Give UK Regulator More Teeth Over Online Scams – PIMFA

Editorial Staff, 27 May 2022


The UK's proposed new Online Safety Bill is controversial, and is designed to remove fraudulent and harmful content from social media and the internet. A UK wealth industry group wants the UK's main regulator to direct Ofcom, a body overseeing the communications field, to have power to take certain content down.

A wealth management industry group wants the UK’s regulator – the Financial Conduct Authority – to be given power to direct authorities to erase fraudulent content from the internet under powers of the new Online Safety Bill.

The Personal Investment Management & Financial Advice Association, or PIMFA, has called on the FCA to direct Ofcom to remove such material. It issued a statement yesterday.

The Bill, which is designed to protect users of online services, has already been slammed as opening the way to censorship. The UK wealth manager Quilter has said it must be used to remove financial scams from websites.

PIMFA made its recommendations about how the law should work when giving evidence to MPs scrutinising the Online Safety Bill. 

Tim Fassam, director of government relations and policy at PIMFA, urge an amendment to the Bill that would see partner regulators such as the FCA provide strategic support to Ofcom to prevent harm being introduced to financial services consumers.

While the Bill deals very specifically with fraud and breaches of the Financial Services and Markets Act, PIMFA said it is unclear how Ofcom will ensure that it has the expertise needed to identify breaches. 

Fassam pointed to the case of London Capital & Finance where the regulated firm was able to introduce harm into the market through the sale of unregulated, speculative mini-bonds aided specifically by advertising, offering significant returns in a low interest rate economy. If the FCA were able to swiftly prevent adverts of this nature through Ofcom it could significantly reduce the risk of potential harm to consumers, PIMFA said.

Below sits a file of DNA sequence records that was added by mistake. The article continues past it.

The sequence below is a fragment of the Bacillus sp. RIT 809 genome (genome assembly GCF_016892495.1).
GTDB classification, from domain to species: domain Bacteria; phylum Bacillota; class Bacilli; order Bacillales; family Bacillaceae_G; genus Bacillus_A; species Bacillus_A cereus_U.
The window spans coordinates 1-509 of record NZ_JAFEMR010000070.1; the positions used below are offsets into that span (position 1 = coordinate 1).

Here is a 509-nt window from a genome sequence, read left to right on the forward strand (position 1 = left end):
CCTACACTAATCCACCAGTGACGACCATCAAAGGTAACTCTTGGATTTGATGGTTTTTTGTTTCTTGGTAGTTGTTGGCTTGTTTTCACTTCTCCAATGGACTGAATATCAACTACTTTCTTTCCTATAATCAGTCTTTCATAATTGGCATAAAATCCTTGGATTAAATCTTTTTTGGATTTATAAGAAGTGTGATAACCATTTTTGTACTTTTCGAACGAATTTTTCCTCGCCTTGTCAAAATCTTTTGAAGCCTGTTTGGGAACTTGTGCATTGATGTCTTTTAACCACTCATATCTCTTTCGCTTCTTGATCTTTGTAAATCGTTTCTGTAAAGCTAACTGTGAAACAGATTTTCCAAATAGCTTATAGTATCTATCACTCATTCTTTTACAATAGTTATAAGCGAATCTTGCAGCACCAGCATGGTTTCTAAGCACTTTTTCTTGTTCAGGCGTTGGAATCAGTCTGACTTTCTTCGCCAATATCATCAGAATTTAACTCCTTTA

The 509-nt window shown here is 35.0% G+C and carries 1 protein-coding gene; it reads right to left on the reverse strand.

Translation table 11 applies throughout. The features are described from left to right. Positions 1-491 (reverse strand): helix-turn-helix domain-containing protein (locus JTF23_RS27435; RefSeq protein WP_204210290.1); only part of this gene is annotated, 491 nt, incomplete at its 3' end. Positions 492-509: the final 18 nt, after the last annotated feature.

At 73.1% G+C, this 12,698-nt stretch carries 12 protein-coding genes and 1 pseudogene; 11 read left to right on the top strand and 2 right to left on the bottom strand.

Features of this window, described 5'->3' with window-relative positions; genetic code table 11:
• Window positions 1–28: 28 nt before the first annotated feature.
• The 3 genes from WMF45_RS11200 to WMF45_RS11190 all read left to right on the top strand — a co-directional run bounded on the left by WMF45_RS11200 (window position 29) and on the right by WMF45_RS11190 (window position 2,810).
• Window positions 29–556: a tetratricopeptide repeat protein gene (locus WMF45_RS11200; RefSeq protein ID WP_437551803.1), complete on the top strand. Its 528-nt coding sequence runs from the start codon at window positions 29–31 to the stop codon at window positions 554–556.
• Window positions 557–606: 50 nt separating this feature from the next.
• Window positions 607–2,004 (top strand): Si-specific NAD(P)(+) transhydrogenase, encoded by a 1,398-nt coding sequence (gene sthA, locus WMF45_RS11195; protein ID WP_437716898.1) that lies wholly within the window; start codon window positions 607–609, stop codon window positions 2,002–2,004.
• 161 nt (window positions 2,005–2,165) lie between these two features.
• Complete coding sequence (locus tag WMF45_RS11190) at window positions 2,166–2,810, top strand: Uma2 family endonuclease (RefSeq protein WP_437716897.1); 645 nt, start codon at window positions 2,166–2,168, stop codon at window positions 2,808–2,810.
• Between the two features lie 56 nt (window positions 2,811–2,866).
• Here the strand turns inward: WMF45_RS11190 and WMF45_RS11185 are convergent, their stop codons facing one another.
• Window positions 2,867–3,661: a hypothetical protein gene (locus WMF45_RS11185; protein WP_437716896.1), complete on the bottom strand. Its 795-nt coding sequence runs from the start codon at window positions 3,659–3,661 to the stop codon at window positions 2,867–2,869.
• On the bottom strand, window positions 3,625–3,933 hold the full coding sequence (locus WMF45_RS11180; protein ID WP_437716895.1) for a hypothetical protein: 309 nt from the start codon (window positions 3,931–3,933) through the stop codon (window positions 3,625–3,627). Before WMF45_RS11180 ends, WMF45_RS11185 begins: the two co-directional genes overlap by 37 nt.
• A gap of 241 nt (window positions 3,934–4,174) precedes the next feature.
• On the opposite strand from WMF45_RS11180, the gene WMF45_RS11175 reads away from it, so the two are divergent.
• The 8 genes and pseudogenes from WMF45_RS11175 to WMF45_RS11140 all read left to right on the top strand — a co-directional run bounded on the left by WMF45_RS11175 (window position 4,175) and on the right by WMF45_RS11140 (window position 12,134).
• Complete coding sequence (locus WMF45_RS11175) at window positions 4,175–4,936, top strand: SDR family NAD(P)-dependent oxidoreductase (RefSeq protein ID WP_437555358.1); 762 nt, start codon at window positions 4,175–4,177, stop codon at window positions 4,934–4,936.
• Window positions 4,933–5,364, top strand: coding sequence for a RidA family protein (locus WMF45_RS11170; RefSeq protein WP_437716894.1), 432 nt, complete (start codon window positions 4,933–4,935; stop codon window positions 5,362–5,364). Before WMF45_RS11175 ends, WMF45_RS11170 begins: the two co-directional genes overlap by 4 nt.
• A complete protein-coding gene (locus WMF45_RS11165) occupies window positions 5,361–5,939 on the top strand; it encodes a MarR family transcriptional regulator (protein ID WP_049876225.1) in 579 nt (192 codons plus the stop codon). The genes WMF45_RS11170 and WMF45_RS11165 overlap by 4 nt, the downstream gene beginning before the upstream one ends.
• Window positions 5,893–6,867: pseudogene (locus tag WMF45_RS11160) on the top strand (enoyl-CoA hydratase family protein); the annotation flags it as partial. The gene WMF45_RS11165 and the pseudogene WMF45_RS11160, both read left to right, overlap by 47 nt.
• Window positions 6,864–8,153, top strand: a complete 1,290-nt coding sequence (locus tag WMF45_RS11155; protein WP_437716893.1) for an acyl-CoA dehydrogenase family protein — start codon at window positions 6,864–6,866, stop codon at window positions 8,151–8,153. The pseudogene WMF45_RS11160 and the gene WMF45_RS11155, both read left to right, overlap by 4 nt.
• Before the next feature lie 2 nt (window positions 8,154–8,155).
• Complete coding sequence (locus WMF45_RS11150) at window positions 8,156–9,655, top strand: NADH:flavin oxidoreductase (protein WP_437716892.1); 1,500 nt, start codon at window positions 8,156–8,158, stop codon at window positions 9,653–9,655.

He said that PIMFA was also supporting a Which amendment to the Bill to ensure that search engines had the same duty of care as social media websites to eliminate fraudulent adverts on their platforms.

According to the government’s website, “The Bill introduces new rules for firms which host user-generated content, i.e. those which allow users to post their own content online or interact with each other, and for search engines, which will have tailored duties focused on minimising the presentation of harmful search results to users. Those platforms which fail to protect people will need to answer to the regulator and could face fines of up to ten per cent of their revenues or, in the most serious cases, being blocked.”

Civil liberties campaigners argue that the law, while designed to protect the public, creates the risk of censorship because the definition of "harm" in certain cases is ambiguous.

As previously reported, Matthew Lesh, head of public policy at the Institute of Economic Affairs, a UK think tank, has said the Bill is dangerous.

"Companies will be required to remove anything that could potentially be illegal, from ‘hate speech’ to emotionally distressing content – under the threat of multi-billion-pound fines. This will empower the easily offended and malicious actors to push for removal of [free] speech,” he said. 

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